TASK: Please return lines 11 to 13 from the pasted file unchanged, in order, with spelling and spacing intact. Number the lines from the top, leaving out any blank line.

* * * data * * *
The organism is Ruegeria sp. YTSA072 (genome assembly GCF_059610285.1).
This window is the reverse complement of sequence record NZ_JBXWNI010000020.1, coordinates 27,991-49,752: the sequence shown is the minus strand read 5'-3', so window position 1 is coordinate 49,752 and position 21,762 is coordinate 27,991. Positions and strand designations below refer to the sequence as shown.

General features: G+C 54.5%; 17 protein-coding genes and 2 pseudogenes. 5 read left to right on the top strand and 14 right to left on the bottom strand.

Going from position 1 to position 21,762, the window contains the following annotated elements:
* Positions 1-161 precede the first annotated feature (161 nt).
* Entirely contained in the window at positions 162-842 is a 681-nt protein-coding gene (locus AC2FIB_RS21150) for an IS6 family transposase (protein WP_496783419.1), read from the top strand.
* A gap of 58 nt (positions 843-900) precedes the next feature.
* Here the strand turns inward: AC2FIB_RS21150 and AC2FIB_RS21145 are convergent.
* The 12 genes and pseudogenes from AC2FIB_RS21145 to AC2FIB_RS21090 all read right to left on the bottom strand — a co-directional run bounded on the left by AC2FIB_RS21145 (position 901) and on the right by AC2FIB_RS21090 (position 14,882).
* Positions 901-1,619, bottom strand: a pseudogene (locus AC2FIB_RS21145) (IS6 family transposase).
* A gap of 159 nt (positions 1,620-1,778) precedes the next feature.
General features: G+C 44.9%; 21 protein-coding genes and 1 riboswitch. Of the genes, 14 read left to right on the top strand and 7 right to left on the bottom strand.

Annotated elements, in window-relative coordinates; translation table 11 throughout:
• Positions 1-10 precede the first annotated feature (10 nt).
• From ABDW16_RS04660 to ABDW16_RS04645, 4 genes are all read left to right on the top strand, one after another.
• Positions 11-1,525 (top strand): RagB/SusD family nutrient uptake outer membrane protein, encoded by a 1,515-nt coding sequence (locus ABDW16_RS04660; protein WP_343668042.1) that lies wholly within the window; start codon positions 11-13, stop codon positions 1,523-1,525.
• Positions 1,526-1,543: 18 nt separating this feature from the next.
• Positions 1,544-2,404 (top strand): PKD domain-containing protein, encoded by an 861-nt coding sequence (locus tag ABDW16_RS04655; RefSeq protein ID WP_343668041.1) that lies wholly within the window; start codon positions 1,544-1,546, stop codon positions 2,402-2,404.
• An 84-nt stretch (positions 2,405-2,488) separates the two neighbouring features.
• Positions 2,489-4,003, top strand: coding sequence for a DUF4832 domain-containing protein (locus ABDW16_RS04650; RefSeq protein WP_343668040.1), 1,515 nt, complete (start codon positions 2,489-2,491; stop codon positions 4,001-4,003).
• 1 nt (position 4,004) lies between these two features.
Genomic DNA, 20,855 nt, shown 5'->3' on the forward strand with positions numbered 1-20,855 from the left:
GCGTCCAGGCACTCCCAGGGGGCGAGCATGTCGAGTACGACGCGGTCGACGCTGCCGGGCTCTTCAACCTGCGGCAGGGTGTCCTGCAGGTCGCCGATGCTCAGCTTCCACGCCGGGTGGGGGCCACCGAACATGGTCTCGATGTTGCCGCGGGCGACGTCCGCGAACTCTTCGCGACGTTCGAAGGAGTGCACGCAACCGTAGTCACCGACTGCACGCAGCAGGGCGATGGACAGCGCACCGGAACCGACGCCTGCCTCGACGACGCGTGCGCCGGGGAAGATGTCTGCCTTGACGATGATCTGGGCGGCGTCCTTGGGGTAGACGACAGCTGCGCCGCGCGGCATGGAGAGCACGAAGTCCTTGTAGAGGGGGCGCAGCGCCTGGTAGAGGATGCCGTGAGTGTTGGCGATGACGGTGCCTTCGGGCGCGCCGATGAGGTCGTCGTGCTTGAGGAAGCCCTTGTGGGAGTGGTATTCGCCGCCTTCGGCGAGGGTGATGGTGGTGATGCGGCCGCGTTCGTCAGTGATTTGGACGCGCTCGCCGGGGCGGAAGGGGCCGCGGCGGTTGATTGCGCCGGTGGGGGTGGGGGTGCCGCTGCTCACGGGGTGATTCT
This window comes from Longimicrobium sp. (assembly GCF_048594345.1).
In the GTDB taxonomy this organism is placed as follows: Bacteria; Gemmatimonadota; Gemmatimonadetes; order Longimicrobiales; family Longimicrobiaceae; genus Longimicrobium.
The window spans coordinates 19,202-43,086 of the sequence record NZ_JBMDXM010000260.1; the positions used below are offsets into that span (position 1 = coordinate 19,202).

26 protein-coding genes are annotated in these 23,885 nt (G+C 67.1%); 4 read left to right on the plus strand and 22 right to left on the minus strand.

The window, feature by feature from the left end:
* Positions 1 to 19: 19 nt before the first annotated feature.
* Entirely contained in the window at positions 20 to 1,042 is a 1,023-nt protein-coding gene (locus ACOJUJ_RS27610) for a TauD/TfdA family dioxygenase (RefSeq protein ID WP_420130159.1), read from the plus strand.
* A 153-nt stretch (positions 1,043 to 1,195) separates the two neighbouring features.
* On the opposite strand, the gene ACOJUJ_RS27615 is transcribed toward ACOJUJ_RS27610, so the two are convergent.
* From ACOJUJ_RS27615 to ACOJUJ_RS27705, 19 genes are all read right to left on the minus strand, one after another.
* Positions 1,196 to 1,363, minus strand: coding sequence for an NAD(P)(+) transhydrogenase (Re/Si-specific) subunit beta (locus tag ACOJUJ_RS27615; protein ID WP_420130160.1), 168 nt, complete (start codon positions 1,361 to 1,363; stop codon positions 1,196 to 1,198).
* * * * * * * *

* A gap of 159 nt (positions 1,620-1,778) precedes the next feature.
General features: G+C 44.9%; 21 protein-coding genes and 1 riboswitch. Of the genes, 14 read left to right on the top strand and 7 right to left on the bottom strand.

Annotated elements, in window-relative coordinates; translation table 11 throughout: